I liked Mr. Hosseini’s first novel, The Kite Runner (Semicolon review here), very much. So did a lot of other people. It became a best seller, and it’s been made into a movie. A Thousand Splendid Suns is just as compelling and as ripped-from-the-headlines relevant as The Kite Runner. In fact, I liked it in some ways more because it was about the women of Afghanstan, a story which epitomizes the bravery, resilience, and long-suffering of the Afghan people even more than a story about men and boys like The Kite Runner. The men of Afghanistan have suffered, certainly, but they also have been the cause of much of the suffering that has torn Afghanistan to pieces in the past, and they have had the option of fighting back and defending themselves in many instances. The women mostly endured and struggled to survive and continue to do so.
A Thousand Splendid Suns is about two of those women who survived, Mariam and Laila. Mariam is a country girl, a harami (illegitimate child), educated only in her knowledge of the Koran, and married to a man, Rasheed, who wants her only for the sons that she is unable to give him. Laila, twenty years younger than Mariam, is the youngest child of a schoolteacher father and a derelict mother, but Laila has the education and the romance that Mariam has been denied. Laila’s friend Tariq is the love of her life, her best friend. When all of these characters must endure war, Soviet occupation, the chaotic rule of the mujahideen, and finally the Taliban, they are tested almost beyond endurance.
This book is about endurance, about what it takes to survive in a war-torn country like Afghanistan and about how one might be able to endure and live through a horribly abusive marriage and family life. Just as Mariam has very few choices in her life about whom she will marry, about where she will go or how she will live, the people of Afghanistan found themselves with fewer and fewer choices about their lives and how they would live them. And after all the war is over and the Taliban is removed from power, even then, the book tells us, “Laila is happy here in Murree. But it is not an easy happiness. It is not a happiness without cost.”
The message I derived from the novel is that hope is elusive, but necessary, and love can be redemptive, but sometimes at a great cost. Even though all the characters in the book are Muslim, I found the book to have a “Christian” theme, as one of the characters, Mariam, gives her life to save the others and give them a hope and a future.
Isaiah prophesied of Jesus:
“He was oppressed, and he was afflicted, yet he opened not his mouth: he is brought as a lamb to the slaughter, and as a sheep before her shearers is dumb, so he openeth not his mouth.
He was taken from prison and from judgment: and who shall declare his generation? for he was cut off out of the land of the living: for the transgression of my people was he stricken.
And he made his grave with the wicked, and with the rich in his death; because he had done no violence, neither was any deceit in his mouth.”
This description fits the character of Mariam in the book, as she acts as a Christ figure. However, the Islamic worldview in the book also comes through. In the Koran, Allah is All-Merciful, but also inscrutable, and it is impossible to know whether He will choose to be merciful to any particular sinner or not. A Muslim can only hope for Allah’s mercy with no assurance of forgiveness. Mariam’s judge at her trial says: “Something tells me you are not a wicked woman, hamshira. But you have done a wicked thing. And you must pay for this thing you have done. Shari’a in not vague on this matter. It says I must send you where I will soon join you myself.”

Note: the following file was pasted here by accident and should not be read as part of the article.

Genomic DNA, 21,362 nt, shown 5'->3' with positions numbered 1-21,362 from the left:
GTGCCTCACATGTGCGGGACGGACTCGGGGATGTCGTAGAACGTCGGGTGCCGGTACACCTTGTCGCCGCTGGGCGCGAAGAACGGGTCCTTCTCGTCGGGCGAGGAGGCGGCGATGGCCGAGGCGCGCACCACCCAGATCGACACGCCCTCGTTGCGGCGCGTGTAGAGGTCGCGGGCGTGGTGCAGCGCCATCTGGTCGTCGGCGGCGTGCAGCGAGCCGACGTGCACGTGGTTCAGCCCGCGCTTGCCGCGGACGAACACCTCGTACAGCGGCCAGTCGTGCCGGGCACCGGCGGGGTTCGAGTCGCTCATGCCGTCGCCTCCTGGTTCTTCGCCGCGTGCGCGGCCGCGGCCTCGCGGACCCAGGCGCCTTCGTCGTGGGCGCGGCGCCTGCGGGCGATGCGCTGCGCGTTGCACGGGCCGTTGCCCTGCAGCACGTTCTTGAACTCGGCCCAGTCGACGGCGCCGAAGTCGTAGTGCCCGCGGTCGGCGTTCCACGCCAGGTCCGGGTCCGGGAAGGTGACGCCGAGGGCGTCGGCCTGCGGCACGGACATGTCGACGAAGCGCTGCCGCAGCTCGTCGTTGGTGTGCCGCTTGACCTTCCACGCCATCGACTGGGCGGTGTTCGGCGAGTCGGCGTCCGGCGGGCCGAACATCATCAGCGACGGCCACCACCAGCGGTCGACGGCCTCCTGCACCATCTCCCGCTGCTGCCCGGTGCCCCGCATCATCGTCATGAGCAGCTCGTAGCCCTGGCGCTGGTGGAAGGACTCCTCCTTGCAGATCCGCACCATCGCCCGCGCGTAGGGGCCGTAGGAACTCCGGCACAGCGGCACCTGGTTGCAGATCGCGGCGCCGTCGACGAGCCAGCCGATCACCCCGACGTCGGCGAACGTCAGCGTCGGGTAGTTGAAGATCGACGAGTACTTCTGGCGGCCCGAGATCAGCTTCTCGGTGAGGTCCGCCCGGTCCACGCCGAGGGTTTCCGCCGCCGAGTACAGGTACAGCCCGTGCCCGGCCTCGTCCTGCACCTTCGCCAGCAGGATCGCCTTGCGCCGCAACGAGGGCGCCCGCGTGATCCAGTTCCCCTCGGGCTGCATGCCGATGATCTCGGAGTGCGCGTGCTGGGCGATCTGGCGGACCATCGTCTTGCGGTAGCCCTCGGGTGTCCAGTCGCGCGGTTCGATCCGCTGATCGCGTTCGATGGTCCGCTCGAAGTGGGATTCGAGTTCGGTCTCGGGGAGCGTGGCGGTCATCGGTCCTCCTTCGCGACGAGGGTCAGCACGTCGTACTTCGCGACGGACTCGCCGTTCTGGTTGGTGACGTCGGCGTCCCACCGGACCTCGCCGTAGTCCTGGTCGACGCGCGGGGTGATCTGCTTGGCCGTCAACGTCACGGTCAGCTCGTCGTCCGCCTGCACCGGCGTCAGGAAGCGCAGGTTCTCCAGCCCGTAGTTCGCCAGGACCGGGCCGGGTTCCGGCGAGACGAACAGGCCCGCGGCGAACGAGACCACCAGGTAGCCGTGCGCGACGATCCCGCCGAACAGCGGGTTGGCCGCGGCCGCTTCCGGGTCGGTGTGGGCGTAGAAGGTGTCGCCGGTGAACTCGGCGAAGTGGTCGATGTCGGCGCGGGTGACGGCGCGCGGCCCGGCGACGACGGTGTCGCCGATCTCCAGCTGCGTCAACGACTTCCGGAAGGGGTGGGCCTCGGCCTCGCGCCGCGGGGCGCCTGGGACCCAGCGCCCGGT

This “justice” is Islamic law and theology in practice. Mariam has done nothing wrong, but she is made to pay for her trangression of Islamic law anyway. And she is not promised forgiveness, but only told, “May Allah forgive you.”
A Thousand Splendid Suns offers insight into Islamic culture, Afghan history, the subjugation and courage of women, and the possibility and the cost of redemption. I think it’s well worth a read.
Khaled Hosseini lists some of his “most important books” for Newsweek magazine. Interestingly enough, two of the books on Hosseini’s list are The Bible and The Koran.
Khaled Hosseini’s blog post for January 10, 2008: “My first novel, The Kite Runner, was dominated by men and I knew, even as I was finishing it, that I was going to write about Afghanistan again and that this time I would write about Afghan women. The struggle of Afghan women was simply too compelling, too tragic, and too important and relevant a story, and both as an Afghan and as a writer, I knew that I couldnâ€™t resist writing about it.”
Other bloggers’ reviews, mixed:
Krakovianka: “When I reached the halfway mark, I finally had to confess myself disappointed. There was potential and promise in the story, but I felt the writing was not at all compelling, and the story was positively mediocre.”
Wendy at Caribousmom: “Hosseini’s novel is a must read – if only to remind us of the suffering of women in other countries, and the outrages of war. Beautifully written, fiercely powerful, and with a message about the redeeming quality of love and hope, A Thousand Splendid Suns is highly recommended.”
Laura’s Musings: “The story takes place against the backdrop of unrest, war, and terror that characterized Afghanistan from the early 1970s to the early 2000s. Hosseini paints a vivid picture of events; every single character experienced death and loss.”
Jennifer at Random Musings: “It’s a book of sadness, mostly. I know it’s supposed to leave the reader with a feeling of hope and of “moving on”, but for me it wasn’t enough hope to extinguish the grief it poured out earlier in the book.”